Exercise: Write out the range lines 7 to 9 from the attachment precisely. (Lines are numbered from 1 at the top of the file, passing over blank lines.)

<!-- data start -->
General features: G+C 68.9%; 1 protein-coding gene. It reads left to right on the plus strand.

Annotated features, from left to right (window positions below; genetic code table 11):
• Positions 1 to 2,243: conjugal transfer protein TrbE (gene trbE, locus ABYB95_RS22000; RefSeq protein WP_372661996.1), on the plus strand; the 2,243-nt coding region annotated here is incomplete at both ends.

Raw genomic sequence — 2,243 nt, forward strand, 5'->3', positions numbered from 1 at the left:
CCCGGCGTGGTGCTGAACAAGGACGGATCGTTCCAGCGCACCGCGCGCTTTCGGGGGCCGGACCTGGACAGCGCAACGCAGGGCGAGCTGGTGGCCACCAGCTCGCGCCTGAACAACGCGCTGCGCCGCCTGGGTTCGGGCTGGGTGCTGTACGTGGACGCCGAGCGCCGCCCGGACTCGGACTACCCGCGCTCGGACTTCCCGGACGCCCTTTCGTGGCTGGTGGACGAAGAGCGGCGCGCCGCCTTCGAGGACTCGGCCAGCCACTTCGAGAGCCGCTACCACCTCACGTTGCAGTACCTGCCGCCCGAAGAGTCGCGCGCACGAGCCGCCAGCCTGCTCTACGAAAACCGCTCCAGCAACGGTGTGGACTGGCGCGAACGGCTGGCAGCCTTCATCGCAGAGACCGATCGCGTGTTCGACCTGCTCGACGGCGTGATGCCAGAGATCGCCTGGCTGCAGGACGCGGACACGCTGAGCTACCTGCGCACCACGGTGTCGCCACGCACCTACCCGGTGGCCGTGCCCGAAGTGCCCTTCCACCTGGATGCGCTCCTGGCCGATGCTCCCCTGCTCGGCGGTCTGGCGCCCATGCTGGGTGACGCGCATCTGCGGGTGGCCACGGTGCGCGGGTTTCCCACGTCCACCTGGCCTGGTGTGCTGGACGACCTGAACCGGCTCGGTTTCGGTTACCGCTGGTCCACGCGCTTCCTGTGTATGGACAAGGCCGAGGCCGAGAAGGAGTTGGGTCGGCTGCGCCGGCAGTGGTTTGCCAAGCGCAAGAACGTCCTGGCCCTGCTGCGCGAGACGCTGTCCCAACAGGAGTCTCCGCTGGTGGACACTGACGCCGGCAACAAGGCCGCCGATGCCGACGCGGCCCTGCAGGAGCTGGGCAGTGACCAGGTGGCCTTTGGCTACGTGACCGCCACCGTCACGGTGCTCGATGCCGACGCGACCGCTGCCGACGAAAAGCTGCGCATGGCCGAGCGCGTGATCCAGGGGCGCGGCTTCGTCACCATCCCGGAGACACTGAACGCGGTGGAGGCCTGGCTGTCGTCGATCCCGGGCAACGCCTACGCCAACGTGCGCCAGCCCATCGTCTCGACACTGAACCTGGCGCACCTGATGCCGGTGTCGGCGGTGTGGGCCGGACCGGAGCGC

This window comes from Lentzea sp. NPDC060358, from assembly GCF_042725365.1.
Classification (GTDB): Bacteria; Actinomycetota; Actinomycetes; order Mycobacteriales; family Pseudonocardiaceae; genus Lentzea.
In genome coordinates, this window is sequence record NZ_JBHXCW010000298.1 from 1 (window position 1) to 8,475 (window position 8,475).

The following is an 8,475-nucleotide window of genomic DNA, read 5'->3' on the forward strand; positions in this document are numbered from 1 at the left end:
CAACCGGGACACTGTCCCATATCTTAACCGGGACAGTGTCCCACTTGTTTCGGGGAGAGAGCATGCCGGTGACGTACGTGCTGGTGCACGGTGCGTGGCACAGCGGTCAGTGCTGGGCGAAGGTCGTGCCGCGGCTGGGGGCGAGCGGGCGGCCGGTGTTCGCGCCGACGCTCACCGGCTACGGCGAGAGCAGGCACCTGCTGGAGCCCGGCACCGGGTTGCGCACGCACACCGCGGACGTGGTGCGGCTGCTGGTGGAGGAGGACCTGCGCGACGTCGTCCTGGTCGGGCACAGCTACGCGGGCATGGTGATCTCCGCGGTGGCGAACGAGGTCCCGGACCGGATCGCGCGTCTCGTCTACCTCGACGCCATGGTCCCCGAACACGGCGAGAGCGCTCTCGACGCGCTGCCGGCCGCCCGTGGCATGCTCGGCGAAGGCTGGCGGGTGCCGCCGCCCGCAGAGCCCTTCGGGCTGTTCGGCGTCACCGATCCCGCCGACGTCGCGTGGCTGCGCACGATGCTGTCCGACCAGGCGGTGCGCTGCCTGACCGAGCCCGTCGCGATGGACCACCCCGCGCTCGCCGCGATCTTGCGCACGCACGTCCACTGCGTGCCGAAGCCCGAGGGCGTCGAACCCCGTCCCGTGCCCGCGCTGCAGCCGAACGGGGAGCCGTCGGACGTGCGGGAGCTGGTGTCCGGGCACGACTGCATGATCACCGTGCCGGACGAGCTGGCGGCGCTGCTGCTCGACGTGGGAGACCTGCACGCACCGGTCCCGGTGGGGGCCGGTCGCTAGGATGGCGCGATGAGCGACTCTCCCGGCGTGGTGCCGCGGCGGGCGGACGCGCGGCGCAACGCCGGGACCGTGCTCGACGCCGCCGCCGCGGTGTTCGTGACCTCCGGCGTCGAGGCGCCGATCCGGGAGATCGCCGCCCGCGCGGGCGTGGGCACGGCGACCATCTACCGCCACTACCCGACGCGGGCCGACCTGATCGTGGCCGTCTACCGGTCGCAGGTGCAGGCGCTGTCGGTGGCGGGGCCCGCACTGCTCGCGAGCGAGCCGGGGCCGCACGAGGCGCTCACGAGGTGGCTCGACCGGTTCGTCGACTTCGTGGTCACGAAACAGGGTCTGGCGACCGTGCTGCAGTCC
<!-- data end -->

Classification (GTDB): Bacteria; Actinomycetota; Actinomycetes; order Mycobacteriales; family Pseudonocardiaceae; genus Lentzea.
In genome coordinates, this window is sequence record NZ_JBHXCW010000298.1 from 1 (window position 1) to 8,475 (window position 8,475).

The following is an 8,475-nucleotide window of genomic DNA, read 5'->3' on the forward strand; positions in this document are numbered from 1 at the left end: